Federated Co-op posts tough financial year

Reduced fuel demand because of COVID-19 creates one of the most difficult financial years in the co-op’s recent history

This past year was an economically challenging one for Federated Co-operatives Ltd., but some bright areas emerged.

“From a specific Federated Co-op business level, put energy aside, which was a terrible year in the whole energy sector and all components of it, our food business did very well, our home and building supply business did very well, our agricultural based businesses — fertilizer, crop protection — all did reasonably well,” said Scott Banda, FCL chief executive officer.

“Those are things that had to continue. We continue to eat and continue to grow food and we supported that in our local co-ops. And I think overall that was really an outstanding effort.”

Revenue of $7.9 billion was recorded for the financial year that ended Oct. 31, with earnings of $177 million. From these earnings, FCL returned $117.5 million to local co-ops across Western Canada.

At the same time last year, revenues were $9.2 billion, earnings were $959 million with $649 million returned to local co-ops.

By far, revenues in the energy market were significantly reduced by the lack of fuel demand because of COVID-19, which Banda said created one of the most difficult financial years in the co-operative’s recent history.

“At a high level, our earnings were down 80 percent year over year, and that’s entirely an energy story. The refinery alone, we’re pushing around the $800 million mark down year over year,” he said.

However, even pre-COVID, FCL was experiencing pricing challenges due to the market-share battle between Russia and Saudi Arabia that pushed oil prices down.

“You take away the demand, you lower the price. There’s no need to produce fuel that you can’t sell and that was a big challenge for us in 2020,” he said.

“We’re heavily laden in the energy side and when we take the massive hit we do on the energy side it doesn’t take us out of the game. We have other businesses that are critical and I’m thankful for that diversity,” he said.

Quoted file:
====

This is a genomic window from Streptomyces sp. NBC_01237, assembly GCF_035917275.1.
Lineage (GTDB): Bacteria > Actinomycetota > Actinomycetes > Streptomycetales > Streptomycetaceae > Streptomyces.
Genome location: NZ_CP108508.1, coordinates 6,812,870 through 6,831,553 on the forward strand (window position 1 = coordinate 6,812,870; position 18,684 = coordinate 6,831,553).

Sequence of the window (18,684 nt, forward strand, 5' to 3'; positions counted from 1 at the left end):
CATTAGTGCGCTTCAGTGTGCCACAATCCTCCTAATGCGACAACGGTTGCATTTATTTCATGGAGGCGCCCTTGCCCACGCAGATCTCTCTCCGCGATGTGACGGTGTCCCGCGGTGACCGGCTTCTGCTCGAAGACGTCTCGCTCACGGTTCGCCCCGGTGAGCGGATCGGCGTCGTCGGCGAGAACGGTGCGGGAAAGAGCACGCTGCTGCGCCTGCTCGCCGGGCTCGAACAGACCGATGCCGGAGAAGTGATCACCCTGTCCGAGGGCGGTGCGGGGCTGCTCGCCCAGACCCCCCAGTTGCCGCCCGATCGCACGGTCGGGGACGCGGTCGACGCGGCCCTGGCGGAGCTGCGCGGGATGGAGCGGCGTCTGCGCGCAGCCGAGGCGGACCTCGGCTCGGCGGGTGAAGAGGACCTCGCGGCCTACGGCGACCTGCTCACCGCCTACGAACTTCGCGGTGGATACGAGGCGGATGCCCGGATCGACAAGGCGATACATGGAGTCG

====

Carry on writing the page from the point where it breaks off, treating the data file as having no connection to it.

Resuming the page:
Growth in food sales led the way at FCL as many people ate from home instead of out at restaurants.

“We’re heavily weighted to rural communities versus larger urban ones and as a result a lot of people stayed home in their communities and shopped local. As a result our food sales were up and the profitability was up as well in 2020,” he said.

The building supply business also profited, largely fueled by a boom in home building projects.

“The first half of the year was pretty normal, but that back half of our fiscal year, which is Oct. 31, the do-it-your-self projects really took off and that business had a good year as well,” he said.

Overall, Banda is pleased with sales in the agriculture sector, which represented $8 billion in sales, about 10 percent of FCL’s business.

“Our fertilizer business continues to grow, our crop protection, seed and ag equipment all had a very good year at the sales level.

“Our local co-op did a heck of a job out there servicing the producers. It’s an area we’ve been focusing on now for five, six, seven years here where we’ve been encouraging and helping local co-ops invest and grow that ag business. And so we’re pretty pleased with how that year came off.”

Since the onset of the pandemic, Banda said more than 160 local co-ops provided essential goods to their communities, and in several cases even a lifeline to residents in communities:

  • Many co-ops quickly offered alternative shopping hours for higher-risk or more vulnerable individuals like seniors.
  • Some co-ops, such as Ucluelet and Tofino Co-ops on Vancouver Island, partnered with local distilleries to produce and distribute hand sanitizer for essential workers in the early stages of the pandemic.
  • Some co-ops provided a percentage of sales to support local food banks.
  • Dauphin Co-op in Manitoba set up a weekly delivery of bread and buns for a local food program.
  • Early on in the pandemic, many smaller co-ops like Beeland Co-op in Tisdale, Sask., established contactless shopping options like telephone or online ordering with delivery or curbside pick-up.

Co-ops also teamed up to deliver Co-op Helps, a campaign that allowed co-op customers and members to nominate people who needed a helping hand in dealing with the pandemic or those who were making a difference in their communities’ response to the pandemic.

In turn, co-ops sent more than 2,500 gift cards to nominees.

FCL invested a total of $8.1 million in community projects throughout the year.

“Just outstanding efforts in 2020 in very difficult conditions to keep servicing the communities. That’s who we are, that’s where we live and we’re going to continue to support and invest all over Western Canada,” he said.

“I’m very proud of that. And I’m thankful for how people have come together in communities all across the West to support co-ops, but more importantly to support each other in this very, very difficult time and we’ll get through it and it will be better.”

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